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Xherdan Shaqiri

Stoke City to Liverpool, £13.5m

Profile
No stranger to the Premier League, Swiss attacker Xherdan Shaqiri moves to Liverpool after a three-year spell with Stoke City that ended with relegation to the Championship last season. Shaqiri scored 15 goals in 84 Premier League appearances for the Potters, after making a £12m move from Inter. The 26-year-old also has 21 goals in 74 appearances for Switzerland, and played a key role in his nation’s run to the last 16 of the recent World Cup in Russia.

The diminutive but stocky Shaqiri began his career with Basel in Switzerland, where he moved with his family shortly after his birth in Kosovo, then part of the former Yugoslavia. Three league titles in three seasons with the dominant force in Swiss football led to a move to Bayern Munich, where under Jupp Heynckes he was part of the squad to win the club’s first ever treble of Bundesliga, German Cup and Champions League – although he was often used as back-up for the likes of Arjen Robben and Franck Ribery, and remained an unused sub in the Champions League final victory over Jurgen Klopp’s Borussia Dortmund.

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A short spell at Inter came before his stay in Stoke, which itself was ended when Liverpool triggered his £13.5m release clause in the wake of the Potters’ relegation. He immediately endeared himself to fans of his new club with a stunning overhead kick against rivals Manchester United (above) in a pre-season friendly in the United States. Shaqiri inherits the number 23 shirt worn by only three Liverpool players in Premier League history: Robbie Fowler, Jamie Carragher and Emre Can.

Tactical analysis
Shaqiri has several strengths about which Liverpool fans can get excited. He is terrific at running with the ball at speed and is capable of changing direction with ease, both of which means he can at times leave defenders for dead. He is an excellent set-piece taker and is more effective than most when shooting from distance.

Although left-footed, Shaqiri predominantly operates in the right half-space and can often be found in central areas too (above). He likes to cut inside and bend the ball in either as a cross or shot, which gives his teammates the trigger to make their runs beyond the opposition defence.

When play is building on the left, it is common to see Shaqiri hold back until the latest opportunity before joining in (below). He allows the attackers in front of him to make threatening runs beyond the back line, stretching them towards their own goal and leaving space on the edge of the penalty area into which he looks to arrive late and with some menace. He is also capable of running in behind and linking up with forwards through clever movement and combination play.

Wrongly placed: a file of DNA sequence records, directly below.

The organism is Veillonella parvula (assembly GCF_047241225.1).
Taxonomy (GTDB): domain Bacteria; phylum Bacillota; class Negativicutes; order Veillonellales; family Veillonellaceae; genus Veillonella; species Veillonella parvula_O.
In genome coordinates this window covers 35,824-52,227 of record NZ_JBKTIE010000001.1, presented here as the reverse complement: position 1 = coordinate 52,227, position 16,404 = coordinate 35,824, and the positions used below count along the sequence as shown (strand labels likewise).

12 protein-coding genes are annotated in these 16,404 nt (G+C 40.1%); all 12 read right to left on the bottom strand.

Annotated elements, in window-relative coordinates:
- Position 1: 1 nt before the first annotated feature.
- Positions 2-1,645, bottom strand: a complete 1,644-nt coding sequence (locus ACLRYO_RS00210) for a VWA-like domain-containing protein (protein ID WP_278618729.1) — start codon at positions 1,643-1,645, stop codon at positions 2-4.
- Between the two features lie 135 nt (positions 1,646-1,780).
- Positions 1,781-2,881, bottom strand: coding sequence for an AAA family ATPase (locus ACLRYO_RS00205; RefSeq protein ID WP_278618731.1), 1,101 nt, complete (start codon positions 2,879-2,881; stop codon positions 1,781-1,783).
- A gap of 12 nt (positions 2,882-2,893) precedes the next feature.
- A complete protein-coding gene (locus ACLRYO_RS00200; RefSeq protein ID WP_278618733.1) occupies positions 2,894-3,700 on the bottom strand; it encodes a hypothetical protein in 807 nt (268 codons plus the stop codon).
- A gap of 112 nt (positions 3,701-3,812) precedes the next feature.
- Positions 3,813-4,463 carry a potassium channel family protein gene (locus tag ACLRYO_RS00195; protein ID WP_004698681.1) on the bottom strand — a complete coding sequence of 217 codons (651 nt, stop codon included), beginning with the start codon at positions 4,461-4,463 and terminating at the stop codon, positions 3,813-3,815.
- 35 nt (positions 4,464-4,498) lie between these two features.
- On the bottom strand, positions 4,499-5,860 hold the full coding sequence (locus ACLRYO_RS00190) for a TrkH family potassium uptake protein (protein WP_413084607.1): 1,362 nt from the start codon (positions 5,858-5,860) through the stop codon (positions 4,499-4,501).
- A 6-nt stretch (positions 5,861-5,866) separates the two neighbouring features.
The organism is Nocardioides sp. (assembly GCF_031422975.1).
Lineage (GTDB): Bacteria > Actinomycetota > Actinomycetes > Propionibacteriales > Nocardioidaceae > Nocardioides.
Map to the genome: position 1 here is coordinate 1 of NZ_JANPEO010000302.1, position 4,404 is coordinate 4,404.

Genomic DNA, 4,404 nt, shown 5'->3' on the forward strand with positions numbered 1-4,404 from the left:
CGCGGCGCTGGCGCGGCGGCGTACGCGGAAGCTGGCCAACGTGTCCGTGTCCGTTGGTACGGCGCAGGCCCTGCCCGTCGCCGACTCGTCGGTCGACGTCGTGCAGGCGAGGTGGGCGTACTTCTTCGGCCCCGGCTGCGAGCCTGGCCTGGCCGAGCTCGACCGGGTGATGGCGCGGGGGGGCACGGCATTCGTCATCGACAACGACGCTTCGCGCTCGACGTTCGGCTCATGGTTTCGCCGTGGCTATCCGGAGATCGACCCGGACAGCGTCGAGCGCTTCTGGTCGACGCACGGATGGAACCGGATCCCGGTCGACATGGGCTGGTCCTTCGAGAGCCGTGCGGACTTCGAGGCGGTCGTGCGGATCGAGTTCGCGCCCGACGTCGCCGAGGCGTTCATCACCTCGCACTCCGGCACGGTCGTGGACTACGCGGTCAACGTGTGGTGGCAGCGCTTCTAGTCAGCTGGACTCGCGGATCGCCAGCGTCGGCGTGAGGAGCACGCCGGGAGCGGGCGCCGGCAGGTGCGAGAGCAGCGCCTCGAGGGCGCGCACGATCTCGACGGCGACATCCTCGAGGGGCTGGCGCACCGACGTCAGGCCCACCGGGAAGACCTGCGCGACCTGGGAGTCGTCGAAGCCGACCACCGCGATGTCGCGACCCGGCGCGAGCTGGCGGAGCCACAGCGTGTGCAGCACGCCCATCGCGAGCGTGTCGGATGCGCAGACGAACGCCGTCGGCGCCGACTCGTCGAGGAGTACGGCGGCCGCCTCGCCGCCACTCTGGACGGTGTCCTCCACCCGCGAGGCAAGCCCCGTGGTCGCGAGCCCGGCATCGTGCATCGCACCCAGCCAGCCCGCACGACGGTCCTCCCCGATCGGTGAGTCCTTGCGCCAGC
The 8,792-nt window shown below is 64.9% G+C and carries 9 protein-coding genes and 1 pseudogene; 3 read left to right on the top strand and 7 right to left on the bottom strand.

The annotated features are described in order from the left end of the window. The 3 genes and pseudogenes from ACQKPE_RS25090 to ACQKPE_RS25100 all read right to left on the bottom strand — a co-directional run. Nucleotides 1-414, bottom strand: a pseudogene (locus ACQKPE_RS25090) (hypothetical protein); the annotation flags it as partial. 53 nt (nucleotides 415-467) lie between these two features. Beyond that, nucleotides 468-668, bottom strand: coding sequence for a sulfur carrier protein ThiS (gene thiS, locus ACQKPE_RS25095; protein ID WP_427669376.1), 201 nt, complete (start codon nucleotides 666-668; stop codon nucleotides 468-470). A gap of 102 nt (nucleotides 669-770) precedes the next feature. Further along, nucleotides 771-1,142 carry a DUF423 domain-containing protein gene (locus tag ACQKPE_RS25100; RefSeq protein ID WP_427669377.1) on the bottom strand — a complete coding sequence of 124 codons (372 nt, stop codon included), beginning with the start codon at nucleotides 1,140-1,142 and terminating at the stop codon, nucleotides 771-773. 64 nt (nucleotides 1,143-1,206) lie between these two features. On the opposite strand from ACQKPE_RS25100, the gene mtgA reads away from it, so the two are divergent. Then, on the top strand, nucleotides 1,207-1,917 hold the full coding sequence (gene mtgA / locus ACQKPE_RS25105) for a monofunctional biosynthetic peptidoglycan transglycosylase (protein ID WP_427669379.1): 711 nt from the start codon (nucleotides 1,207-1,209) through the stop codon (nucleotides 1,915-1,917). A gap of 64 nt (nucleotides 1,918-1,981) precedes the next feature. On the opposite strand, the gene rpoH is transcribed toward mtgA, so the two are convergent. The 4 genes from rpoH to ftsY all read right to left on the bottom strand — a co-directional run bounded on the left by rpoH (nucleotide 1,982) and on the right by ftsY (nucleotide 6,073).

Shaqiri has very few technical deficiencies to his game, but at just 5ft 7ins he is regularly the smallest player on the pitch and can thus be nullified in a direct game – which, admittedly, should be a rare event playing for this particular Liverpool team. His lack of aerial threat is rarely an issue at attacking set-plays – he was the designated set-piece taker at Stoke – while at defensive set-pieces he is often left up as a counter-attacking option.

While Shaqiri has been the main attacking threat at Stoke in recent years, he will need to improve his productivity in front of goal in order to impress at Liverpool. Now 26, he has never scored more than 10 club goals in a season at any stage of his career; perhaps with more quality around him at Liverpool, and granted more regular playing time, he can finally achieve this.

Role at new club
It would not be unreasonable to suggest that Shaqiri will have extreme difficulty in displacing Mo Salah as the attacking right-sided option for Jurgen Klopp’s side. Nor would it be particularly surprising to see Roberto Firmino and new number 10 Sadio Mane retain their places in the front three at Anfield. However, due to the intensity of Klopp’s playing style, the number of games throughout the season in all competitions, and the sheer volume of football played by the front three, we could well see Shaqiri making regular appearances from the bench and getting plenty of game time in lesser matches and cup competitions.

When he does play, we will likely see him either as the wide attacker on the right in a 4-3-3, or as a more conventional number 10 in a 4-2-3-1. It would also be possible for him to operate as one of the two more advanced midfielders in a 4-3-3 – but, again, he is likely to sit behind the likes of new boy Naby Keita, Jordan Henderson and, when fit, Alex Oxlade-Chamberlain in that position.

Xherdan Shaqiri

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